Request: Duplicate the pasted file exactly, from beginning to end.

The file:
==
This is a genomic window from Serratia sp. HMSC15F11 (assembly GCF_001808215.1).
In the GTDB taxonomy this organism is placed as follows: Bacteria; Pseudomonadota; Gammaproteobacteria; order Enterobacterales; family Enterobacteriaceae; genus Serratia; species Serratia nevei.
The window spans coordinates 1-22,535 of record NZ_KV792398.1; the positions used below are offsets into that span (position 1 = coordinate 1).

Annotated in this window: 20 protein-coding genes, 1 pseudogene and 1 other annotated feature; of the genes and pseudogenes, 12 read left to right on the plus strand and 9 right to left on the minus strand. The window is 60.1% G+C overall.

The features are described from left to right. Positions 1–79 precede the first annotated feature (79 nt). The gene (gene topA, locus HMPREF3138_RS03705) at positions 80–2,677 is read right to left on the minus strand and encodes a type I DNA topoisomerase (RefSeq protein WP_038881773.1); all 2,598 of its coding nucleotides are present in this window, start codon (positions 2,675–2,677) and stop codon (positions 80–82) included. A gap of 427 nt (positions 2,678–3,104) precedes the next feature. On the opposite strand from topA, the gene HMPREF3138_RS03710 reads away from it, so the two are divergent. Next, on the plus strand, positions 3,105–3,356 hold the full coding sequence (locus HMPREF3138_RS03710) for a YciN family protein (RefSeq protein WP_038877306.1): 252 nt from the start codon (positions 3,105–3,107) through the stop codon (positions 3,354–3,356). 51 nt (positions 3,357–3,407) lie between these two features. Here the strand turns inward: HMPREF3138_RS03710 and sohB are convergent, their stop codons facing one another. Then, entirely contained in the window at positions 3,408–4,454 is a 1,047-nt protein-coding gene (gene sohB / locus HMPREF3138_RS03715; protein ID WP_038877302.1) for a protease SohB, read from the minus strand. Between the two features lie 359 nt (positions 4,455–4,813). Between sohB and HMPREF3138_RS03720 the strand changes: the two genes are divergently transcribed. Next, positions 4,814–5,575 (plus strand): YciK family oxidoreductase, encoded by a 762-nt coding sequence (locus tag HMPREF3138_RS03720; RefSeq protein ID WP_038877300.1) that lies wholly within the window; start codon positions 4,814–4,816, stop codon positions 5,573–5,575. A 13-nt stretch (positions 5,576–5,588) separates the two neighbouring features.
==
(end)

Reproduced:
This is a genomic window from Serratia sp. HMSC15F11 (assembly GCF_001808215.1).
In the GTDB taxonomy this organism is placed as follows: Bacteria; Pseudomonadota; Gammaproteobacteria; order Enterobacterales; family Enterobacteriaceae; genus Serratia; species Serratia nevei.
The window spans coordinates 1-22,535 of record NZ_KV792398.1; the positions used below are offsets into that span (position 1 = coordinate 1).

Annotated in this window: 20 protein-coding genes, 1 pseudogene and 1 other annotated feature; of the genes and pseudogenes, 12 read left to right on the plus strand and 9 right to left on the minus strand. The window is 60.1% G+C overall.

The features are described from left to right. Positions 1–79 precede the first annotated feature (79 nt). The gene (gene topA, locus HMPREF3138_RS03705) at positions 80–2,677 is read right to left on the minus strand and encodes a type I DNA topoisomerase (RefSeq protein WP_038881773.1); all 2,598 of its coding nucleotides are present in this window, start codon (positions 2,675–2,677) and stop codon (positions 80–82) included. A gap of 427 nt (positions 2,678–3,104) precedes the next feature. On the opposite strand from topA, the gene HMPREF3138_RS03710 reads away from it, so the two are divergent. Next, on the plus strand, positions 3,105–3,356 hold the full coding sequence (locus HMPREF3138_RS03710) for a YciN family protein (RefSeq protein WP_038877306.1): 252 nt from the start codon (positions 3,105–3,107) through the stop codon (positions 3,354–3,356). 51 nt (positions 3,357–3,407) lie between these two features. Here the strand turns inward: HMPREF3138_RS03710 and sohB are convergent, their stop codons facing one another. Then, entirely contained in the window at positions 3,408–4,454 is a 1,047-nt protein-coding gene (gene sohB / locus HMPREF3138_RS03715; protein ID WP_038877302.1) for a protease SohB, read from the minus strand. Between the two features lie 359 nt (positions 4,455–4,813). Between sohB and HMPREF3138_RS03720 the strand changes: the two genes are divergently transcribed. Next, positions 4,814–5,575 (plus strand): YciK family oxidoreductase, encoded by a 762-nt coding sequence (locus tag HMPREF3138_RS03720; RefSeq protein ID WP_038877300.1) that lies wholly within the window; start codon positions 4,814–4,816, stop codon positions 5,573–5,575. A 13-nt stretch (positions 5,576–5,588) separates the two neighbouring features.